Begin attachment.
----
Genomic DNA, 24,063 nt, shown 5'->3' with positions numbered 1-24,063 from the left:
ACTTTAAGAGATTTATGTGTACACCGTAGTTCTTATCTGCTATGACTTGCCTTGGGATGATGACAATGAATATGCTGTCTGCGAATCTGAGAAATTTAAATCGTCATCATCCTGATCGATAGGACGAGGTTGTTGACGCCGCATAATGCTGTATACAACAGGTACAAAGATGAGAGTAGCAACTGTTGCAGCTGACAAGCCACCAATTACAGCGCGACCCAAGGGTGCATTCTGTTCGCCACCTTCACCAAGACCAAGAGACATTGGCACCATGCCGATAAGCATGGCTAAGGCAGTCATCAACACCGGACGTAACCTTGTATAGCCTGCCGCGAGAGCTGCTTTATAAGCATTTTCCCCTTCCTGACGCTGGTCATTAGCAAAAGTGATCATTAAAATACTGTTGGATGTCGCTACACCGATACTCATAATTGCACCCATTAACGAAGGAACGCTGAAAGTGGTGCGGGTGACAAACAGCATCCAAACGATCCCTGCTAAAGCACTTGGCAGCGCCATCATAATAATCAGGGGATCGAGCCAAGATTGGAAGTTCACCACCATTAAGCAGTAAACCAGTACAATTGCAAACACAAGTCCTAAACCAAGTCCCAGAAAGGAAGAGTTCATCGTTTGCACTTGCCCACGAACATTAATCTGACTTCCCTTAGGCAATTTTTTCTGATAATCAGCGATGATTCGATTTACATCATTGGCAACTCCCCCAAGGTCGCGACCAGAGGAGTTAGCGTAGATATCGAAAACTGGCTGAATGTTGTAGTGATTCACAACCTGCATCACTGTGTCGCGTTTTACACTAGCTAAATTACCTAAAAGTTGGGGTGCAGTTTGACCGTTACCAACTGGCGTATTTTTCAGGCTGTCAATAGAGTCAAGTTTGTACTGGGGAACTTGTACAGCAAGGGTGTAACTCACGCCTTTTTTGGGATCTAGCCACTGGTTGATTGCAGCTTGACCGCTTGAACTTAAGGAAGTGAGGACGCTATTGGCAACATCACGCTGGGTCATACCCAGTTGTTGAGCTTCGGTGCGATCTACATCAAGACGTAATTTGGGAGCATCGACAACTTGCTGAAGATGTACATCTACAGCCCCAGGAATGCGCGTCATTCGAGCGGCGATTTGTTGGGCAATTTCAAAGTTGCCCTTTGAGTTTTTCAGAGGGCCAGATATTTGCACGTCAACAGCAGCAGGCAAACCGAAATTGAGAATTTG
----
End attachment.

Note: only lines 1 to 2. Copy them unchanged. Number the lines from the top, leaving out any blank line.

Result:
Genomic DNA, 24,063 nt, shown 5'->3' with positions numbered 1-24,063 from the left:
ACTTTAAGAGATTTATGTGTACACCGTAGTTCTTATCTGCTATGACTTGCCTTGGGATGATGACAATGAATATGCTGTCTGCGAATCTGAGAAATTTAAATCGTCATCATCCTGATCGATAGGACGAGGTTGTTGACGCCGCATAATGCTGTATACAACAGGTACAAAGATGAGAGTAGCAACTGTTGCAGCTGACAAGCCACCAATTACAGCGCGACCCAAGGGTGCATTCTGTTCGCCACCTTCACCAAGACCAAGAGACATTGGCACCATGCCGATAAGCATGGCTAAGGCAGTCATCAACACCGGACGTAACCTTGTATAGCCTGCCGCGAGAGCTGCTTTATAAGCATTTTCCCCTTCCTGACGCTGGTCATTAGCAAAAGTGATCATTAAAATACTGTTGGATGTCGCTACACCGATACTCATAATTGCACCCATTAACGAAGGAACGCTGAAAGTGGTGCGGGTGACAAACAGCATCCAAACGATCCCTGCTAAAGCACTTGGCAGCGCCATCATAATAATCAGGGGATCGAGCCAAGATTGGAAGTTCACCACCATTAAGCAGTAAACCAGTACAATTGCAAACACAAGTCCTAAACCAAGTCCCAGAAAGGAAGAGTTCATCGTTTGCACTTGCCCACGAACATTAATCTGACTTCCCTTAGGCAATTTTTTCTGATAATCAGCGATGATTCGATTTACATCATTGGCAACTCCCCCAAGGTCGCGACCAGAGGAGTTAGCGTAGATATCGAAAACTGGCTGAATGTTGTAGTGATTCACAACCTGCATCACTGTGTCGCGTTTTACACTAGCTAAATTACCTAAAAGTTGGGGTGCAGTTTGACCGTTACCAACTGGCGTATTTTTCAGGCTGTCAATAGAGTCAAGTTTGTACTGGGGAACTTGTACAGCAAGGGTGTAACTCACGCCTTTTTTGGGATCTAGCCACTGGTTGATTGCAGCTTGACCGCTTGAACTTAAGGAAGTGAGGACGCTATTGGCAACATCACGCTGGGTCATACCCAGTTGTTGAGCTTCGGTGCGATCTACATCAAGACGTAATTTGGGAGCATCGACAACTTGCTGAAGATGTACATCTACAGCCCCAGGAATGCGCGTCATTCGAGCGGCGATTTGTTGGGCAATTTCAAAGTTGCCCTTTGAGTTTTTCAGAGGGCCAGATATTTGCACGTCAACAGCAGCAGGCAAACCGAAATTGAGAATTTG